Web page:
Smith, Gwendoline P. Vingoe (2004)
Other thesis, University of Birmingham.
The Introduction stipulates my area of research, which was to explore how Shakespeare developed into such an outstanding and long-appreciated writer. The method adopted
was to study the criteria essential to the making of genius which had been researched by psychologists and then use historical research to ascertain how many of these factors
were present in his life.The documentation used and its sources are detailed here.
Chapter 1 sets out the agreed findings of those psychologists who have made a special study of genius, followed by the factors over which they do not necessarily concur. Their insistence on the importance of the childhood and upbringing of the genius-to-be lead to Chapters 2-4. Chapter 2 investigates the situation pertaining to the town into which he was born and its history during Shakespeare's years of development. Chapter 3 considers the particular family to which he belonged and its history during his childhood and youth, while Chapter 4 attempts to ascertain what particular aspects of his life would have impinged upon him enough to effect a reaction and affect his development.
Chapter 5 considers five of Shakespeare's earliest known plays, looking for instances of the effects that having been brought up in Stratford-upon-Avon may have had upon him
in order to assess the importance of his early environment upon the development of his literary output.
Chapter 6 looks briefly at how his work is linked with that of his predecessors and how he built upon existing dramatic traditions. It also considers how he used his source
materials in his earliest writing and how we can begin to appreciate the skill he showed by the adaptations which he introduced.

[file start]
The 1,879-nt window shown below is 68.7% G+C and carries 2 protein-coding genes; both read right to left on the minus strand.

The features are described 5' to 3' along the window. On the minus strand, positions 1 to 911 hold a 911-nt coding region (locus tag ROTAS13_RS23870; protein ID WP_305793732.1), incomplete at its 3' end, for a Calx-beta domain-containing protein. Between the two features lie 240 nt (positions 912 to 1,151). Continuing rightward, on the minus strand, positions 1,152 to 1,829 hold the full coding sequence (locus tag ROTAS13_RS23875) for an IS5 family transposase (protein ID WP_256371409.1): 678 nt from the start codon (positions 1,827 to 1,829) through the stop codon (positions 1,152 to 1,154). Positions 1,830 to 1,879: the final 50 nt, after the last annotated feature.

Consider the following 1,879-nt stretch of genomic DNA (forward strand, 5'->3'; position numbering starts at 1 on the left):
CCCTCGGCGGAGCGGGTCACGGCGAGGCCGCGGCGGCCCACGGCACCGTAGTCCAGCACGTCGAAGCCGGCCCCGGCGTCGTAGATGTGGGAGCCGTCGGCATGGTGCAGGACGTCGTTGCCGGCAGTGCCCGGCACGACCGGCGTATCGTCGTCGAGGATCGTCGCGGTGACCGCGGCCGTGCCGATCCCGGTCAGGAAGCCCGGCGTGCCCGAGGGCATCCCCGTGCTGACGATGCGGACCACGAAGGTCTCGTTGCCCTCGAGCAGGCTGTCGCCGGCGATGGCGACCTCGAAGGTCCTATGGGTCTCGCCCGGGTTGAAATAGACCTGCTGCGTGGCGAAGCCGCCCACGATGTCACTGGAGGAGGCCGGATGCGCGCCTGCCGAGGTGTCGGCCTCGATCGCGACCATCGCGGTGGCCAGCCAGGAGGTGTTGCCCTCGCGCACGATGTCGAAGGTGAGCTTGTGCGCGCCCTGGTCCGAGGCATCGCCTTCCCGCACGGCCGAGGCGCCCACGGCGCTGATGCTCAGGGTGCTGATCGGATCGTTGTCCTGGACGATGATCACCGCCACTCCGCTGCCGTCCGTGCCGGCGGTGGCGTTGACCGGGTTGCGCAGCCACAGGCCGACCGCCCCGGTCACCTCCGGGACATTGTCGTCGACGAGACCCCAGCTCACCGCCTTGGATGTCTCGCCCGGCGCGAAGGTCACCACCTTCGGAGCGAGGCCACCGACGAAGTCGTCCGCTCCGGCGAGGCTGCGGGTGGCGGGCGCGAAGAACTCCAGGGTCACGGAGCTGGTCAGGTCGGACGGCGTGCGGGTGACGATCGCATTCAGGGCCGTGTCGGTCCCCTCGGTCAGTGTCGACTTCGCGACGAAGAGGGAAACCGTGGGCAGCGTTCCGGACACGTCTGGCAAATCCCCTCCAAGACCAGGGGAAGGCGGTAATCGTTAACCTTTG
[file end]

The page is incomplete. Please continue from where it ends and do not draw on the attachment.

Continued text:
The Conclusion aims to bring together the information gathered under the separate headings and assess how far they show the psychologists's findings to have been accurate and how many of the criteria they stipulate appertain to Shakespeare's early life. It notes that the three aspects of study I chose to bring together, namely psychology, history and literature, can only illustrate certain areas of Shakespeare's accomplishment; a different combination would be required to demonstrate adequately the development of others, notably his poetic ability. The factors chosen, however, do enable us to ascertain some of Shakespeare's characteristics and also to scotch some of the erroneous myths which still surround and confuse knowledge of him. The findings of the psychologists
are confirmed by his life and achievement.
This unpublished thesis/dissertation is copyright of the author and/or third parties.
The intellectual property rights of the author or third parties in respect of this work are as defined by The Copyright Designs and Patents Act 1988 or as modified by any successor legislation. Any use made of information contained in this thesis/dissertation must be in accordance with that legislation and must be properly acknowledged.
Further distribution or reproduction in any format is prohibited without the permission of the copyright holder.
Repository Staff Only: item control page